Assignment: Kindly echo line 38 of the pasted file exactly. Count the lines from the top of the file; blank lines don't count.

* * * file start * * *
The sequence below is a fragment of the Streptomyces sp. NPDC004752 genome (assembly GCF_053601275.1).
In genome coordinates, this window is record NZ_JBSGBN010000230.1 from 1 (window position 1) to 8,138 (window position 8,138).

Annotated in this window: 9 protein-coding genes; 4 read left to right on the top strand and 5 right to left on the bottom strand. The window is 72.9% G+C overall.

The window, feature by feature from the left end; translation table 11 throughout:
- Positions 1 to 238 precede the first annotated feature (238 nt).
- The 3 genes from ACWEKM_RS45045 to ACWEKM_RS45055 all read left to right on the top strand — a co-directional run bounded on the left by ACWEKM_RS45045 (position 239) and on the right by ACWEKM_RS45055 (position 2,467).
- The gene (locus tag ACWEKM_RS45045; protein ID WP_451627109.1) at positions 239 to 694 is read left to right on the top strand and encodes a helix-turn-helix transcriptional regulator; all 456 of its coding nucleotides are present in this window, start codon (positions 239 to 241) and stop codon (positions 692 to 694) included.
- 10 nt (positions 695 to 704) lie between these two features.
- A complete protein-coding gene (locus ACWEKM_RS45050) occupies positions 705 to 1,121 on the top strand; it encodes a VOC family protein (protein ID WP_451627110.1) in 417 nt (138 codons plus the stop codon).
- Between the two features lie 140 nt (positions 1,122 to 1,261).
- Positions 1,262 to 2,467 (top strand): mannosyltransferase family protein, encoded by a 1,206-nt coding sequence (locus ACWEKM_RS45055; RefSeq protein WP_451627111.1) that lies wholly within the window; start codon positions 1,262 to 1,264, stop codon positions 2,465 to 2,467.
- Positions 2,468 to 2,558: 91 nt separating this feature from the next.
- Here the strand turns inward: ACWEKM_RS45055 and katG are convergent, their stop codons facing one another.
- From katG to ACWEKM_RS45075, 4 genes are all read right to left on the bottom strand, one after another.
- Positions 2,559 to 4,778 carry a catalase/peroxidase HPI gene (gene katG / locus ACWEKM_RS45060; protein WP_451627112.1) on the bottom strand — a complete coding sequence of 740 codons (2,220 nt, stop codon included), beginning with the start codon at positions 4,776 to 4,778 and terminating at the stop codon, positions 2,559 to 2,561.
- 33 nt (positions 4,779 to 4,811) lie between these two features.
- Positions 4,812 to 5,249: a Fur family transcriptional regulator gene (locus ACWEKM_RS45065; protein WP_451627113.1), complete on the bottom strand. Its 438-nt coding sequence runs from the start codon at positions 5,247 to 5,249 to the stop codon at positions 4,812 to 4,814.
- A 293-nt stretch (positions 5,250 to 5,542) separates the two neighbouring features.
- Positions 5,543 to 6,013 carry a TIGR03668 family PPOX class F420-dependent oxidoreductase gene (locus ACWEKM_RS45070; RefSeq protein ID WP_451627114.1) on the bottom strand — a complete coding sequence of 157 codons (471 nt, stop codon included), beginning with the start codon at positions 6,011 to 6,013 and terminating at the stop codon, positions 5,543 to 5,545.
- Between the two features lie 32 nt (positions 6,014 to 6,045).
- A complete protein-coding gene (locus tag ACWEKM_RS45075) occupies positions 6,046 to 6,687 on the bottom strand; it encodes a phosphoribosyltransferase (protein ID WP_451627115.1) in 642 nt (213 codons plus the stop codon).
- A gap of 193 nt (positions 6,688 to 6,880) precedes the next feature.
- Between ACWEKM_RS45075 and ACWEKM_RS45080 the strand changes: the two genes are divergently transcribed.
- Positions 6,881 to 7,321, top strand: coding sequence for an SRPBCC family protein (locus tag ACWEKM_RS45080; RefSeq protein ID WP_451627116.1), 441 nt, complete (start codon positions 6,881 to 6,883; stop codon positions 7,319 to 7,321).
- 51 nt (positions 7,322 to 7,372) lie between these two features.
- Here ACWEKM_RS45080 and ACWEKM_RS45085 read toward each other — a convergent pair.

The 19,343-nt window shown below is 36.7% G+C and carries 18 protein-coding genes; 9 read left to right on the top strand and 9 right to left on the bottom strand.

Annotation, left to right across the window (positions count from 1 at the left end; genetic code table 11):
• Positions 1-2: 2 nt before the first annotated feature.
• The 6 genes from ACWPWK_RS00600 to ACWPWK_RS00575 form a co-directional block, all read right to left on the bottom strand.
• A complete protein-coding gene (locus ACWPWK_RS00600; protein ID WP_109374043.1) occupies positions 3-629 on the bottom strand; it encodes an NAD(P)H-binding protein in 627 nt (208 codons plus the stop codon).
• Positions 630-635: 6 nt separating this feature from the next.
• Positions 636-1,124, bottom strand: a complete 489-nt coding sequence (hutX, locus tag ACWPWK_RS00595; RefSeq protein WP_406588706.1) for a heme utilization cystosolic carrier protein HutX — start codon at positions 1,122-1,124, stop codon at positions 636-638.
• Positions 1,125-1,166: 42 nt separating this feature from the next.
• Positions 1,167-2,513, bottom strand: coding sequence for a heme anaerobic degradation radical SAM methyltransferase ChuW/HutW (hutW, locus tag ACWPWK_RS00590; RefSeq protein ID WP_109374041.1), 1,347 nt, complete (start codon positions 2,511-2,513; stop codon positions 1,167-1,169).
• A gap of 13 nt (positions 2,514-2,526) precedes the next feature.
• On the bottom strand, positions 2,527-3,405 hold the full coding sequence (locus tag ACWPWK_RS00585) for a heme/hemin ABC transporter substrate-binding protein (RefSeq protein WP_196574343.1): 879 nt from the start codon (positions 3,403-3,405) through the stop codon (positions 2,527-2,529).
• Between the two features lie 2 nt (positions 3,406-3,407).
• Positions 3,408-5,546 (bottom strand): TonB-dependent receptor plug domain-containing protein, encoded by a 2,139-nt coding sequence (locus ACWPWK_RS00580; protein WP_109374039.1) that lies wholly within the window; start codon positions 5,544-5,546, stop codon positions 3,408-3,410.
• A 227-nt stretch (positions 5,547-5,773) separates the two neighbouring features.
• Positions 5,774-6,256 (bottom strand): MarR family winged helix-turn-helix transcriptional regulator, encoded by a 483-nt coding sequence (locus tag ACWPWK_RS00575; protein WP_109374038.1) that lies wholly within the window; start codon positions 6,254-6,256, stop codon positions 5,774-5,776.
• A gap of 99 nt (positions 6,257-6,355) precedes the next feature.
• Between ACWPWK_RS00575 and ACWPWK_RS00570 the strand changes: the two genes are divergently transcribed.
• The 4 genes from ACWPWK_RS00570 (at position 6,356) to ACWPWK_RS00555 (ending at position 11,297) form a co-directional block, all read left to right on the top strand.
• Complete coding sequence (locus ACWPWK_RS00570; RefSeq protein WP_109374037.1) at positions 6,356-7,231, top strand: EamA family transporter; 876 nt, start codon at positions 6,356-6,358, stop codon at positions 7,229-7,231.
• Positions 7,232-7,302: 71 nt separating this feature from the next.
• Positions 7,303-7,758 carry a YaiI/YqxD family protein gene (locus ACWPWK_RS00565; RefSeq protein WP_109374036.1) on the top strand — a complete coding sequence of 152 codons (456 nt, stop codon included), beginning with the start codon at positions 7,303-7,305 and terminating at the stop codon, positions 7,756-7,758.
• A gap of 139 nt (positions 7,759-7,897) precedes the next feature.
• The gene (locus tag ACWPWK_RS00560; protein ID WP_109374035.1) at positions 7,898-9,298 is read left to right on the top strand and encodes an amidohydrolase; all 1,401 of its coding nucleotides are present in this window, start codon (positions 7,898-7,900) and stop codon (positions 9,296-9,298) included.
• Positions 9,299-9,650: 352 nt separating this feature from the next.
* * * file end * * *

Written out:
• Between the two features lie 2 nt (positions 3,406-3,407).